In honor of Father’s Day, and in the spirit of my newfound joy of blogging, I thought I would share one of my earliest pieces. I was an avid writer through grade school and high school but found success with my essay “The Other Side of Grief”. I wrote this during my junior year and won first place in the Palm Beach county essay contest that year. My creative writing teacher assigned a personal essay on growth and I immediately thought of the death of my father. All of these years later it still brings tears to my eyes but I know he is watching over me and so proud. Without further adieu…
“The Other Side of Grief”
Growing is something you are not able to control. Many things add up to the adult you become. Some of our experiences are joyous and are a pleasure to participate in. Some, however, bring tears to our eyes each time we remember them and fill our hearts with a mixture of anger and grief each time they are revisited. The event that altered my life and forced me into the “grown up world” was the death of my father.
Entering third grade was a huge milestone for me. I was finally allowed more freedoms at home and at school. Third grade also became memorable because it was the first year my father drove me to school. Each morning, after saying good-bye to my mother, we would get into our car and head towards school and work. Morning car rides together became a ritual for us. I would chatter away about my friends, teachers. or sports, while my father listened intently. I loved him for that. No matter what it was I was talking about, he always seemed to care.
About two months into the new school year, a change occurred. My father, who owned his own psychology office and never missed a day of work, began to sleep late and miss two and three days of work a week. He still brought me to school but instead of the peaceful smile he perpetually carried, his face had been taken over by deep worry lines and a solemn stare. I would constantly ask what was the matter and why he and mom were always so upset, but he would always answer with a weak smile saying, “Don’t worry, sweetheart, everything is fine.”
Around Christmas time of 1990, life at home took a turn for the worse. The only times my father would get out of bed and dress was to go to the doctor. It seemed he was always going to a different doctor and he and mom were leaving us with babysitters more and more. Christmas morning finally arrived and my brother, sister and I were up early to see what Santa had brought us. Instead of jumping out of bed like he had always done on past Christmas mornings, he slowly walked towards the tree, remaining on the couch most of the day. We were so excited with all of our new toys that we didn’t even stop to notice our father’s pain. He relentlessly struggled a smile when we showed him all of our gifts, yet his eyes portrayed all of the anguish he was enduring for us, for his family, on Christmas morning. Three days later he was admitted into the hospital.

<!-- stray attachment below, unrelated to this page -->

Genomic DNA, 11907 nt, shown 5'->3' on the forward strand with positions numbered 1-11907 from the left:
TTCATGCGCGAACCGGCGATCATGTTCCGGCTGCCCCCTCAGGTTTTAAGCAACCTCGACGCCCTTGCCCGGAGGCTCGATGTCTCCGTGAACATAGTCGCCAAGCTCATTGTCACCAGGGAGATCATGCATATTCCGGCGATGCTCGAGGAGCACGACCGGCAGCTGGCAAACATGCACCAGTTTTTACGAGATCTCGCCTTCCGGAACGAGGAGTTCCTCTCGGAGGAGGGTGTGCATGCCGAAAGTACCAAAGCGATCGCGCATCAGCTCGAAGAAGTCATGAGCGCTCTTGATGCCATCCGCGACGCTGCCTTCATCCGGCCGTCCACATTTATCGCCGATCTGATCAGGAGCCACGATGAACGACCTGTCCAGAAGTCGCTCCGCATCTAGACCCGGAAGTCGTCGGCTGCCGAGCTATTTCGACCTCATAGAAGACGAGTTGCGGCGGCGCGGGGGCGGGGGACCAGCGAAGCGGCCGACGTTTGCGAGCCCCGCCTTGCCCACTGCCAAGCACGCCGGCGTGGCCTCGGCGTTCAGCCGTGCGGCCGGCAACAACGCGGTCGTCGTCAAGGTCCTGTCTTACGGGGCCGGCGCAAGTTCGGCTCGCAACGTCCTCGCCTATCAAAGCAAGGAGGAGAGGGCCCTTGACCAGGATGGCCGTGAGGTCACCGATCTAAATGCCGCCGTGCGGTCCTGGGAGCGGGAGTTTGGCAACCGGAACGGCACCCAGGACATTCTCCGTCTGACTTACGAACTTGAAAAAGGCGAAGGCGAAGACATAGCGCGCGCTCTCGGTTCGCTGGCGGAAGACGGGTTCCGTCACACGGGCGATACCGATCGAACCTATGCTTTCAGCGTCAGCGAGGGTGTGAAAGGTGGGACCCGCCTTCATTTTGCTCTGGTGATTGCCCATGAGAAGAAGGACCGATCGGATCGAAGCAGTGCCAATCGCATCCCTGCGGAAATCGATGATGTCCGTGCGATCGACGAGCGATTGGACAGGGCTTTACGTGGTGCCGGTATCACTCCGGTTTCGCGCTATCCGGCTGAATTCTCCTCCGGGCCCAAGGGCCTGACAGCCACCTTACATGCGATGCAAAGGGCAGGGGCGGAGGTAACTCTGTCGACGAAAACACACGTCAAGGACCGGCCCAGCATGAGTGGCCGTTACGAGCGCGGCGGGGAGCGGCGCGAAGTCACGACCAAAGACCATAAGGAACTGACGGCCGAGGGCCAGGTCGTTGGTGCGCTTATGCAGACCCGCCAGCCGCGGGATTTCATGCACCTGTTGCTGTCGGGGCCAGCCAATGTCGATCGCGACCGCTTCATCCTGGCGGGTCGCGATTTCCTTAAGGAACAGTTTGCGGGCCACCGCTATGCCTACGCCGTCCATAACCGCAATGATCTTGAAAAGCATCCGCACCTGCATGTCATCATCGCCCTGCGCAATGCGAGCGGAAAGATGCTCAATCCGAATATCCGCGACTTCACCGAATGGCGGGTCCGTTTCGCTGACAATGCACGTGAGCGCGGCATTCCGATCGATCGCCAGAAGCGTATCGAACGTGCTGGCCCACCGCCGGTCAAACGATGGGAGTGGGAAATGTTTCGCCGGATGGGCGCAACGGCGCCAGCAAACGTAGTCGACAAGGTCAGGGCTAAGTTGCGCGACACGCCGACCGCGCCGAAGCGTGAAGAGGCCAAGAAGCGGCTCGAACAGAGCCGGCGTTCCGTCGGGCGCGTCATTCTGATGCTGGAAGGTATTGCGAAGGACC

For two weeks, my aunt stayed at our home, while my mother spent many long nights at the hospital keeping my dad company. When my mom did come home, she told us Dad was doing better and he would be home soon. He always sent hugs and kisses to his favorite children.
He was finally allowed home and I was so excited. I spent the entire morning drawing pictures and making cards for him. As our car pulled into the driveway, I watched from my bedroom window as my once strong, handsome father, tightly gripped my mother’s arm with his frail hand and walked slowly into the house. I ran to hug him and was almost frightened by the person I had once thought so heroic. His hazel eyes were glossed over; most of his dark, curly hair had fallen out, and he had lost almost forty pounds.
We spent the afternoon together catching up. He told me that he was sick, that he had cancer, and that he wasn’t going to get any better. Sitting on his bed with him holding me in his arms, I began to cry. He held me tighter and told me not to cry, that I had to be strong for my brother and sister. My father told me that he loved me and that no matter what happened, he would always love me. We sat together awhile longer until he fell asleep. I kissed him on the cheek and crawled out of his arms. I didn’t really understand what cancer was or why my father, of all people, had to suffer. At the tender age of ten, life seemed so cruel and unfair. Four mornings later, I was shaken away from my bed by my mother; my dad hadn’t woken up.
The next few days were a blur of family, friends, and condolences. I didn’t want to hear what people had to say. My father, my role model, was gone. No comfort in the world helped. I tuned everyone out and sat through his funeral in a daze. My once perfect life had been consumed by the darkness of reality in what seemed like seconds.
In retrospect, the time with my father I will always cherish. But because of that early tragedy in my life, I’ve been forced to deal with more things than most people can imagine. Because I am the oldest child, new responsibilities abounded after my father’s untimely death. Instead of playing outside with my friends, I had to watch my brother and sister, start dinner or fold laundry. It took many years for me to overcome my sadness and I still think of my father everyday; however, life does go on. Almost twelve years later, I am still able to remember all of the happy times we shared. Because of my father, I feel I am a much stronger person and I know that he is very proud of me. And for that, I thank him and will remember him always.